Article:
Authors+Show Affiliations

Center for Liver Diseases, University of Miami Leonard M. Miller School of Medicine, Miami, FL, USA. visbhagat@yahoo.comNo affiliation info availableNo affiliation info availableNo affiliation info availableNo affiliation info availableNo affiliation info available

Pub Type(s)

Comparative Study
Journal Article

Language

eng

PubMed ID

19938128

Citation

Bhagat, Vishal, et al. "Outcomes of Liver Transplantation in Patients With Cirrhosis Due to Nonalcoholic Steatohepatitis Versus Patients With Cirrhosis Due to Alcoholic Liver Disease." Liver Transplantation : Official Publication of the American Association for the Study of Liver Diseases and the International Liver Transplantation Society, vol. 15, no. 12, 2009, pp. 1814-20.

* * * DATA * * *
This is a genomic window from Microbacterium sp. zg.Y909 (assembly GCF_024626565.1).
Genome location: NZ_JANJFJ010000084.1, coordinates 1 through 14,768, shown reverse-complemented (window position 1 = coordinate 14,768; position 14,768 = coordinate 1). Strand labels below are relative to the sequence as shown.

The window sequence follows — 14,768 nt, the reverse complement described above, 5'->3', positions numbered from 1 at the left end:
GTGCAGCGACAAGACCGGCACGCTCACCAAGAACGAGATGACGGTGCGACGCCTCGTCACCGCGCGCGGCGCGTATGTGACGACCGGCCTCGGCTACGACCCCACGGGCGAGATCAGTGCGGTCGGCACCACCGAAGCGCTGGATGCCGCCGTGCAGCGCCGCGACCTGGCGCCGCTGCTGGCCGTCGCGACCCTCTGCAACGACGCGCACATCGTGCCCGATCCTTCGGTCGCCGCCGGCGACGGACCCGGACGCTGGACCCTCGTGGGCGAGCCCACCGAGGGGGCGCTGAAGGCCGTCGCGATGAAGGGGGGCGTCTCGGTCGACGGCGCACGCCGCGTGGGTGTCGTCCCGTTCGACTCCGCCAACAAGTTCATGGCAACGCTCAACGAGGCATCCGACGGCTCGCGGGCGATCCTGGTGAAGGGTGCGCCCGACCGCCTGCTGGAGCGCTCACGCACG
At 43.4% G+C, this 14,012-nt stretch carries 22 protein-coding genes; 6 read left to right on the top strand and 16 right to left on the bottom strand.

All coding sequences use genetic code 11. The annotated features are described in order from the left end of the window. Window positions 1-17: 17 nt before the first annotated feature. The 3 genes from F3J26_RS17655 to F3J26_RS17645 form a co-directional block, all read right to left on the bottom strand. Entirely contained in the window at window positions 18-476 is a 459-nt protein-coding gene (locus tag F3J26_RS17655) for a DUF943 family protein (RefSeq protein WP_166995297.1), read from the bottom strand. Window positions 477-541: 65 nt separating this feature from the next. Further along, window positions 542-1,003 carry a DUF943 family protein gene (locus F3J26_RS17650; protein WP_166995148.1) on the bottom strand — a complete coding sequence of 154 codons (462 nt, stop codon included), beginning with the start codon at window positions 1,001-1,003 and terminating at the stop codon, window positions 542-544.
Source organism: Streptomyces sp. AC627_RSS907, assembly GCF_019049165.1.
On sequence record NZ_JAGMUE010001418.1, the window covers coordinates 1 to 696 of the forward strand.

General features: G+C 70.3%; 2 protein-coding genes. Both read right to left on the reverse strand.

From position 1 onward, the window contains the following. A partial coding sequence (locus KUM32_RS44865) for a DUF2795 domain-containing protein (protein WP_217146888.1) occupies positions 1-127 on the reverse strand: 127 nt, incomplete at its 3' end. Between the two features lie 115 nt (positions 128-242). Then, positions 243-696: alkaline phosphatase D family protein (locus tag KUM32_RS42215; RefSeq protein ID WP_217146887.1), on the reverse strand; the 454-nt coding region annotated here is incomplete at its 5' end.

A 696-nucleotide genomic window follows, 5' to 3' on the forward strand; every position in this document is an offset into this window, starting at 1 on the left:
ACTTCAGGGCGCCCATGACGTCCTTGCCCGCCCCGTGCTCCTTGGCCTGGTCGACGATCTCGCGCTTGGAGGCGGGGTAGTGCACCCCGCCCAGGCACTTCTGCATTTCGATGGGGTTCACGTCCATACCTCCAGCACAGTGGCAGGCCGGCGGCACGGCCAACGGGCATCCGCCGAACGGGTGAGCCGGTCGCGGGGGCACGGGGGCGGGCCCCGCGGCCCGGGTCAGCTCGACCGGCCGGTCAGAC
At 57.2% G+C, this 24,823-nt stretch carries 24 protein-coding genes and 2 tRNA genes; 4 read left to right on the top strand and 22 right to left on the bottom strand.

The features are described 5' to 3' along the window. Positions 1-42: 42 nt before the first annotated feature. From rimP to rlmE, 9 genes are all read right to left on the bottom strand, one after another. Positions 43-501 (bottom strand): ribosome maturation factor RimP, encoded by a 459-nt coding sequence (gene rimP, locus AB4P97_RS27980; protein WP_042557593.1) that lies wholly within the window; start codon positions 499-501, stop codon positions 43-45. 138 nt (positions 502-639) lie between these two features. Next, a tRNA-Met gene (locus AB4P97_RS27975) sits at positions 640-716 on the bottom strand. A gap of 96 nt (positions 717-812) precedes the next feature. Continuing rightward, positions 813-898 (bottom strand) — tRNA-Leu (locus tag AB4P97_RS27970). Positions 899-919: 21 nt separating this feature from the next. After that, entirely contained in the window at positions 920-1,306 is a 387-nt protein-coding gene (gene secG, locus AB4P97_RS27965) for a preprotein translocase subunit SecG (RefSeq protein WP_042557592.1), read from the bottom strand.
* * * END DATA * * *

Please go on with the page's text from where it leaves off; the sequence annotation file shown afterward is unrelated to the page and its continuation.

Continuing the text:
Bhagat V, Mindikoglu AL, Nudo CG, et al. Outcomes of liver transplantation in patients with cirrhosis due to nonalcoholic steatohepatitis versus patients with cirrhosis due to alcoholic liver disease. Liver Transpl. 2009;15(12):1814-20.
Bhagat, V., Mindikoglu, A. L., Nudo, C. G., Schiff, E. R., Tzakis, A., & Regev, A. (2009). Outcomes of liver transplantation in patients with cirrhosis due to nonalcoholic steatohepatitis versus patients with cirrhosis due to alcoholic liver disease. Liver Transplantation : Official Publication of the American Association for the Study of Liver Diseases and the International Liver Transplantation Society, 15(12), 1814-20. https://doi.org/10.1002/lt.21927